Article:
One of the things people frequently say about our faux panels is that they're 'better than the real thing.' In terms of cost, ease of installation and looks, there are a lot of factual reasons to back that up. But what other advantages does 'going faux' bring?
For a millennium, it's been man's go-to building material. It's been used to build castles, battleships and airplanes; and high-end manufacturers still use it today in car interiors, fine homes and other places where the desire for class and style overrides the affordability and practicality of using plastic.
Getting this stylish and timeless look of is one of the reasons why many of our customers choose our wood look panels. They're affordable, easy-to-install and look just as good as the real thing.
But are there additional advantages?
In terms of where you can use the panels, the answer is a resounding 'yes'. In the past, wood was used in parts of the house like a kitchen or bathroom because of neccessity. Today, better materials exist, so choosing wood is a stylistic choice rather than a practical one; and can present a number of issues to contend with.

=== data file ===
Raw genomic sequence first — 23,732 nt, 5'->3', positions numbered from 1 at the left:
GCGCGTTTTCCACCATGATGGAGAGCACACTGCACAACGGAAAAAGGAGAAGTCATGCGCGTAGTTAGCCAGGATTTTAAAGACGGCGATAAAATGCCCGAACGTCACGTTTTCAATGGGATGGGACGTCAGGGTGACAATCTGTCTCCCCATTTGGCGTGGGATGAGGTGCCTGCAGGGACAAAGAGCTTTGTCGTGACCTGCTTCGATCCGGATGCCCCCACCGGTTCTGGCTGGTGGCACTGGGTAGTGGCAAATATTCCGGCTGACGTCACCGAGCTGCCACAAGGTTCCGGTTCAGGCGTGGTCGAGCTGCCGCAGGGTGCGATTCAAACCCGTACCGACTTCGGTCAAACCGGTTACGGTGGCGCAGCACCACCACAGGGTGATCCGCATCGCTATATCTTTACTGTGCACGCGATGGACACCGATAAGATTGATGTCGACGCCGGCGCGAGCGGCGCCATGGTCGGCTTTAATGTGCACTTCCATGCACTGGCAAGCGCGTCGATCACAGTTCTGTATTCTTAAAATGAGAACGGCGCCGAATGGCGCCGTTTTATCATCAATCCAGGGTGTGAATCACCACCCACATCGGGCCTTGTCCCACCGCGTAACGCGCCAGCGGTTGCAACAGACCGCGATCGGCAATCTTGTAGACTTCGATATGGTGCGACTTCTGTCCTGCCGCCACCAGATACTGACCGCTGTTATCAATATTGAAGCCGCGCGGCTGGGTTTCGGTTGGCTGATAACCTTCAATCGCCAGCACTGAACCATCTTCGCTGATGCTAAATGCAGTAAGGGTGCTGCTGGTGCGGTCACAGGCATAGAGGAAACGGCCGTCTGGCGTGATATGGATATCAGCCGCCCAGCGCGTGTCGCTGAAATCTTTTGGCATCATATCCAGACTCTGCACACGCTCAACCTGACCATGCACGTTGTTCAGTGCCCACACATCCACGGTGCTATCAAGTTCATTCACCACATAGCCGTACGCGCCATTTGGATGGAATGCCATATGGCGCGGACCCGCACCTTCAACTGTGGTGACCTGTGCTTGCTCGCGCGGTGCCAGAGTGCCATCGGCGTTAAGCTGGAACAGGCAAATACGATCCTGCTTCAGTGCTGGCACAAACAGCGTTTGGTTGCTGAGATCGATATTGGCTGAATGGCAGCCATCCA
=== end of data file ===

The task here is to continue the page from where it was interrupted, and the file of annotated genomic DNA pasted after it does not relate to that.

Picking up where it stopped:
For a start, wood is porous. And while is can be sealed and varnished, the presence of moisture will almost inevitably cause wood to eventually warp, discolor or crack.
Secondly, once sealed wood has been compromised, it can harbor mold and bacteria, which is both ugly and unhygenic. It's also impossible to stop the advance of rot; meaning the wood will eventually have to be replaced.
This is why choosing faux, rather than real wood, presents an advantage. The panels are made from high density polyurethane foam, which is a 'closed cell' foam and impervious to moisture. As a backsplash, or in the bathroom, the panels will remain absolutely waterproof for decades; never cracking, discoloring or attracting mold.
And yet, they will also always look like real wood; complete with vivid textures molded from authentic timber or bamboo, and colored perfectly to match real wood hues.
All those advantages, without having to compromise on looks. That sounds like a pretty good argument for "better than the real thing"..